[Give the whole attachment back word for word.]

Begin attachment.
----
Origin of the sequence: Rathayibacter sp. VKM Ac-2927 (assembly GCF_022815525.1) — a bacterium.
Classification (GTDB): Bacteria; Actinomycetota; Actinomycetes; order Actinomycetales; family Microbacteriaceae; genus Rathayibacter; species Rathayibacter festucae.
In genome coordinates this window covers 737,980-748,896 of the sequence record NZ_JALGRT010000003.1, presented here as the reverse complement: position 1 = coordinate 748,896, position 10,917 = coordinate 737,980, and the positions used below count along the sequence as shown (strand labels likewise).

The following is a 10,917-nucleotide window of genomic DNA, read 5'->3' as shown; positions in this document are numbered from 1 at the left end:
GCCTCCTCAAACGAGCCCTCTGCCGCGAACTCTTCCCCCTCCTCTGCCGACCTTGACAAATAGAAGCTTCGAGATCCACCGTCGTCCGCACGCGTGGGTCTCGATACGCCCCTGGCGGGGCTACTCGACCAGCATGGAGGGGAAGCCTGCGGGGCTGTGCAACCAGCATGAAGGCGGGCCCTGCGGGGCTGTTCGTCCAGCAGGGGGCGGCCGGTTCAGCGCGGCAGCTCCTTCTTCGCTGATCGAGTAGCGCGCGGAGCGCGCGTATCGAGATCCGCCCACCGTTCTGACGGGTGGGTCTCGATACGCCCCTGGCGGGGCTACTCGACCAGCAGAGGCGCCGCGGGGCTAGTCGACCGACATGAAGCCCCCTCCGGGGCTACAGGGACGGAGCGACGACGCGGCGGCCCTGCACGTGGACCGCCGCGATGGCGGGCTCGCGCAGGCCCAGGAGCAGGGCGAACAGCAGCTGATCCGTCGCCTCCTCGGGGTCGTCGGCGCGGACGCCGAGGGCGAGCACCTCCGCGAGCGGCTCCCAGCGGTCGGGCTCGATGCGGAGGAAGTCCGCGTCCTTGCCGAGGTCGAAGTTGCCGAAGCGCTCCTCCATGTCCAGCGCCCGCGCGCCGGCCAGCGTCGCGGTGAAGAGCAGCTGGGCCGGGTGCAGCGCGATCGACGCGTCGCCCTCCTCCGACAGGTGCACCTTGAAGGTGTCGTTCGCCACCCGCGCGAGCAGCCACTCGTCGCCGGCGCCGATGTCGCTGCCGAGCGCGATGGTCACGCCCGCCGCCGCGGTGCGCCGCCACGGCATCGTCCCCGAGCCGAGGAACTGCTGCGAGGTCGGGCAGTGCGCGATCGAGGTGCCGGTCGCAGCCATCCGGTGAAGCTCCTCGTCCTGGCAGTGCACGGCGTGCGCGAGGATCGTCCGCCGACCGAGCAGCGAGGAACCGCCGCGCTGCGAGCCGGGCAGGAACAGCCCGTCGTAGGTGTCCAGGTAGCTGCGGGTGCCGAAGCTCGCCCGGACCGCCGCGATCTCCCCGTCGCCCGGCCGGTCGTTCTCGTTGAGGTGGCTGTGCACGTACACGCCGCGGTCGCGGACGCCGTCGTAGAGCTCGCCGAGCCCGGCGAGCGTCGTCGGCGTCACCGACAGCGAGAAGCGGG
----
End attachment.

Origin of the sequence: Rathayibacter sp. VKM Ac-2927 (assembly GCF_022815525.1) — a bacterium.
Classification (GTDB): Bacteria; Actinomycetota; Actinomycetes; order Actinomycetales; family Microbacteriaceae; genus Rathayibacter; species Rathayibacter festucae.
In genome coordinates this window covers 737,980-748,896 of the sequence record NZ_JALGRT010000003.1, presented here as the reverse complement: position 1 = coordinate 748,896, position 10,917 = coordinate 737,980, and the positions used below count along the sequence as shown (strand labels likewise).

The following is a 10,917-nucleotide window of genomic DNA, read 5'->3' as shown; positions in this document are numbered from 1 at the left end:
GCCTCCTCAAACGAGCCCTCTGCCGCGAACTCTTCCCCCTCCTCTGCCGACCTTGACAAATAGAAGCTTCGAGATCCACCGTCGTCCGCACGCGTGGGTCTCGATACGCCCCTGGCGGGGCTACTCGACCAGCATGGAGGGGAAGCCTGCGGGGCTGTGCAACCAGCATGAAGGCGGGCCCTGCGGGGCTGTTCGTCCAGCAGGGGGCGGCCGGTTCAGCGCGGCAGCTCCTTCTTCGCTGATCGAGTAGCGCGCGGAGCGCGCGTATCGAGATCCGCCCACCGTTCTGACGGGTGGGTCTCGATACGCCCCTGGCGGGGCTACTCGACCAGCAGAGGCGCCGCGGGGCTAGTCGACCGACATGAAGCCCCCTCCGGGGCTACAGGGACGGAGCGACGACGCGGCGGCCCTGCACGTGGACCGCCGCGATGGCGGGCTCGCGCAGGCCCAGGAGCAGGGCGAACAGCAGCTGATCCGTCGCCTCCTCGGGGTCGTCGGCGCGGACGCCGAGGGCGAGCACCTCCGCGAGCGGCTCCCAGCGGTCGGGCTCGATGCGGAGGAAGTCCGCGTCCTTGCCGAGGTCGAAGTTGCCGAAGCGCTCCTCCATGTCCAGCGCCCGCGCGCCGGCCAGCGTCGCGGTGAAGAGCAGCTGGGCCGGGTGCAGCGCGATCGACGCGTCGCCCTCCTCCGACAGGTGCACCTTGAAGGTGTCGTTCGCCACCCGCGCGAGCAGCCACTCGTCGCCGGCGCCGATGTCGCTGCCGAGCGCGATGGTCACGCCCGCCGCCGCGGTGCGCCGCCACGGCATCGTCCCCGAGCCGAGGAACTGCTGCGAGGTCGGGCAGTGCGCGATCGAGGTGCCGGTCGCAGCCATCCGGTGAAGCTCCTCGTCCTGGCAGTGCACGGCGTGCGCGAGGATCGTCCGCCGACCGAGCAGCGAGGAACCGCCGCGCTGCGAGCCGGGCAGGAACAGCCCGTCGTAGGTGTCCAGGTAGCTGCGGGTGCCGAAGCTCGCCCGGACCGCCGCGATCTCCCCGTCGCCCGGCCGGTCGTTCTCGTTGAGGTGGCTGTGCACGTACACGCCGCGGTCGCGGACGCCGTCGTAGAGCTCGCCGAGCCCGGCGAGCGTCGTCGGCGTCACCGACAGCGAGAAGCGGG